• In 2005, North Carolina had nearly twice as many large truck crash deaths than Virginia, its neighboring state, even though both states have almost the same amount of mileage on arterial highways off the Interstate system. (FHWA Highway Statistics 2006)
  • More than 1,000 bridges in NC are being overstressed and left unprotected because they are used by extra-heavy trucks. (Raleigh News-Observer, May 22, 2005, re-published February 21, 2006 (Raleigh News-Observer 2005-2006))
  • According to a NC state highway engineer, about two bridges collapse in NC every year. (Charlotte Observer, December 2, 2004)
  • NC State University researchers concluded that extending the use of 53-foot semi-trailers to what are almost entirely narrow, two-lane, two-way roads on the remainder of what formerly was the U.S. Primary system routes in NC would substantially increase the chances of more large truck crashes on these roads. (NC State University Study)
  • Observations jointly conducted by the NC State Highway Patrol, the NC DOT, and the NC State University Institute for Transportation Research and Education, in cooperation with the NC Trucking Association, found that a combination truck pulling a 53-ft. semi-trailer frequently off-tracked over the double-yellow centerline into the path of opposing traffic and often involved the longer combination truck traveling entirely in the opposing lane. (NC State University Field Study)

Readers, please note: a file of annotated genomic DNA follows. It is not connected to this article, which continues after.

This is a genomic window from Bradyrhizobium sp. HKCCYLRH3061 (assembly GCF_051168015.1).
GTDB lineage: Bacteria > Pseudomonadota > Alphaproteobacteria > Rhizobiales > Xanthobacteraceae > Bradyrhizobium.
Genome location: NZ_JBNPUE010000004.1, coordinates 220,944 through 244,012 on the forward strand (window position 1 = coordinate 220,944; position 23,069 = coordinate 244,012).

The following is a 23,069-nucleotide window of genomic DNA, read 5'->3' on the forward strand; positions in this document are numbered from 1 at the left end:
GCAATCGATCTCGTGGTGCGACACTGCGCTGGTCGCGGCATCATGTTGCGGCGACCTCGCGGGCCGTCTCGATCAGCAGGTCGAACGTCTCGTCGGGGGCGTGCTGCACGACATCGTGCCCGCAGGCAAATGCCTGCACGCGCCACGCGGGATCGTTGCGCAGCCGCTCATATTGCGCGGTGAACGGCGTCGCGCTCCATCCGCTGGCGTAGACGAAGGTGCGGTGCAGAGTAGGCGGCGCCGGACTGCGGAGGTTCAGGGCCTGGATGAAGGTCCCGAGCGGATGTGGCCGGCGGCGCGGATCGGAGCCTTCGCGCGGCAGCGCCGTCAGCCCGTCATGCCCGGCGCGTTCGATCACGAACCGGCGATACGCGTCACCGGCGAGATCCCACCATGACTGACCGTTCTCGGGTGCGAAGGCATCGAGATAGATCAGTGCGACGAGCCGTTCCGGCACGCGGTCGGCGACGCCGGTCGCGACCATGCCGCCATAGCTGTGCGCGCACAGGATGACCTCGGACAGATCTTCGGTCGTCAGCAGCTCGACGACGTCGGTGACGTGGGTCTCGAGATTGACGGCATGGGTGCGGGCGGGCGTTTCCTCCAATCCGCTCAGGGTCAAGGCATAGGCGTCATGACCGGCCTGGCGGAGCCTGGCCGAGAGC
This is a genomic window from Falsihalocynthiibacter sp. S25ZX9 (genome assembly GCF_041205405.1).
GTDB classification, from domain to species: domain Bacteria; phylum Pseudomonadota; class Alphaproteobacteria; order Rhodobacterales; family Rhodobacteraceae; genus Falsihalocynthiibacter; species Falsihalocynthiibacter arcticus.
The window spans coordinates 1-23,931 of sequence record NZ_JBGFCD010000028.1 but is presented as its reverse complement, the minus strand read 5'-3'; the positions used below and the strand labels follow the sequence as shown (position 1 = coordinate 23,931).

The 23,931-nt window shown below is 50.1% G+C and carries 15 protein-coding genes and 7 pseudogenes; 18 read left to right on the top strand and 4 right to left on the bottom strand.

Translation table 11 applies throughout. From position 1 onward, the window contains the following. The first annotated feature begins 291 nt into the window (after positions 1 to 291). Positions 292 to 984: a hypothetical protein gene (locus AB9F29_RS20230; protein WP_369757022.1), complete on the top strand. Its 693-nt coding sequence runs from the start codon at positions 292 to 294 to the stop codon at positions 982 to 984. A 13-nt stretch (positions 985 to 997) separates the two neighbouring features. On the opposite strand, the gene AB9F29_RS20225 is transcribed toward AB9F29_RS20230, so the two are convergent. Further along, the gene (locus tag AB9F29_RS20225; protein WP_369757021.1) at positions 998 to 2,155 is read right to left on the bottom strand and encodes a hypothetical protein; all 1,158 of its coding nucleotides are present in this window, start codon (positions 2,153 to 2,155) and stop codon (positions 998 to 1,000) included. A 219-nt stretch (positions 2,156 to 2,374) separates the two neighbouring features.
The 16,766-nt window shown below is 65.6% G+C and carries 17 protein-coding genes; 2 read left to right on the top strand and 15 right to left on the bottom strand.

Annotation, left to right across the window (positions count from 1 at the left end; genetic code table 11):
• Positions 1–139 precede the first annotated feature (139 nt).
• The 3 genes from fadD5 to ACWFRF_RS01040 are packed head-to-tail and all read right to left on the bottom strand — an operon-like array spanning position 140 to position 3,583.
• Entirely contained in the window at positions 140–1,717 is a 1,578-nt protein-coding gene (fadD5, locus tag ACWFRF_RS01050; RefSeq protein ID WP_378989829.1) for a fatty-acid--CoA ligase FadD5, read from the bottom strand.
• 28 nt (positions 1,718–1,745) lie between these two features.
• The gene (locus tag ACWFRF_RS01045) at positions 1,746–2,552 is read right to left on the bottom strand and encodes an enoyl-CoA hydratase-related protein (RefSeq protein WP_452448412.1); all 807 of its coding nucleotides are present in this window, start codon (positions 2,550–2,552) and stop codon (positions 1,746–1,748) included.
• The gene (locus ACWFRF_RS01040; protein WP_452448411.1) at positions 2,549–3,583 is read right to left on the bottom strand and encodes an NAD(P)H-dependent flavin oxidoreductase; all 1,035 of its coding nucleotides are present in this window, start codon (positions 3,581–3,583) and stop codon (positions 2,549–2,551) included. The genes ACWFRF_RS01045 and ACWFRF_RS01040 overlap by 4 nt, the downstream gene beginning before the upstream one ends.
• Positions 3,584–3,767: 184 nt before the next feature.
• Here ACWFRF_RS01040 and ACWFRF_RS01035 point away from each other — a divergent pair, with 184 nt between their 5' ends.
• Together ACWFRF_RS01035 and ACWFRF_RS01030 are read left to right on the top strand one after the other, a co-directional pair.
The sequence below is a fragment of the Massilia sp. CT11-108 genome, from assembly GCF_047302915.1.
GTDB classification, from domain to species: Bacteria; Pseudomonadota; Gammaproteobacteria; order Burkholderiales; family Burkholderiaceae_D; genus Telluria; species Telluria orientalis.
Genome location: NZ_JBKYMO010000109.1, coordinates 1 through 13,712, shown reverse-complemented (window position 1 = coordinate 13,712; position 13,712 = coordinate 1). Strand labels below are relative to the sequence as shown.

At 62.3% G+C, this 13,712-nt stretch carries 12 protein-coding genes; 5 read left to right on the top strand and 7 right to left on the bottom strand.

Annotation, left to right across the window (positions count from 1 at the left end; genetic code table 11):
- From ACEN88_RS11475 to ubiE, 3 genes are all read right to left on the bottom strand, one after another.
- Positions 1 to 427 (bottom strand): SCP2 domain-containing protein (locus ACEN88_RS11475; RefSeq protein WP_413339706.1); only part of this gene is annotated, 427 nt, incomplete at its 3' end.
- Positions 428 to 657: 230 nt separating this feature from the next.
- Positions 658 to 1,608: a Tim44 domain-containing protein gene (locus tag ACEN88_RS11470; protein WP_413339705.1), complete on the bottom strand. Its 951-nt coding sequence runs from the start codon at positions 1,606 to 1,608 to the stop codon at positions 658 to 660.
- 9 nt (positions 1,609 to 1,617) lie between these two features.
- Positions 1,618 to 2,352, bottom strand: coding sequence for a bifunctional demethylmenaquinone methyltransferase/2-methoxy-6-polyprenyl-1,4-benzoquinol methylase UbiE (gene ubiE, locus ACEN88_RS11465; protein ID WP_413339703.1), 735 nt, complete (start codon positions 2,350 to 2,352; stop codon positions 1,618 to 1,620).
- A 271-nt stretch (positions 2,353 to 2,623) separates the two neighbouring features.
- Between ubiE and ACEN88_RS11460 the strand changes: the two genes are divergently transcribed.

• Thirty-four (34) percent of NC's roads are in poor or mediocre condition. (American Society of Civil Engineers NC Infrastructure Report Card 2005 (ASCE Report Card 2005))
  • According to the NC Department of Transportation in a 2006 study, heavy trucks are costing NC taxpayers at least $130 million each year and probably more in road and bridge destruction. (Raleigh News-Observer 2005-2006)
  • A recent telephone survey of 507 likely voters conducted this week by Raleigh-based Public Policy Polling found that 85 percent of North Carolinians oppose allowing 53-foot tractor-trailers travel on most state roads. Every demographic group in the state was opposed to the bill by a wide margin.
For more information, contact the Truck Safety Coalition
(888) 353-4572


NC General Assembly
16 W Jones St
Raleigh, North Carolina
United States
Phone: (919) 733-4111
35° 46' 59.5596" N, 78° 38' 20.2812" W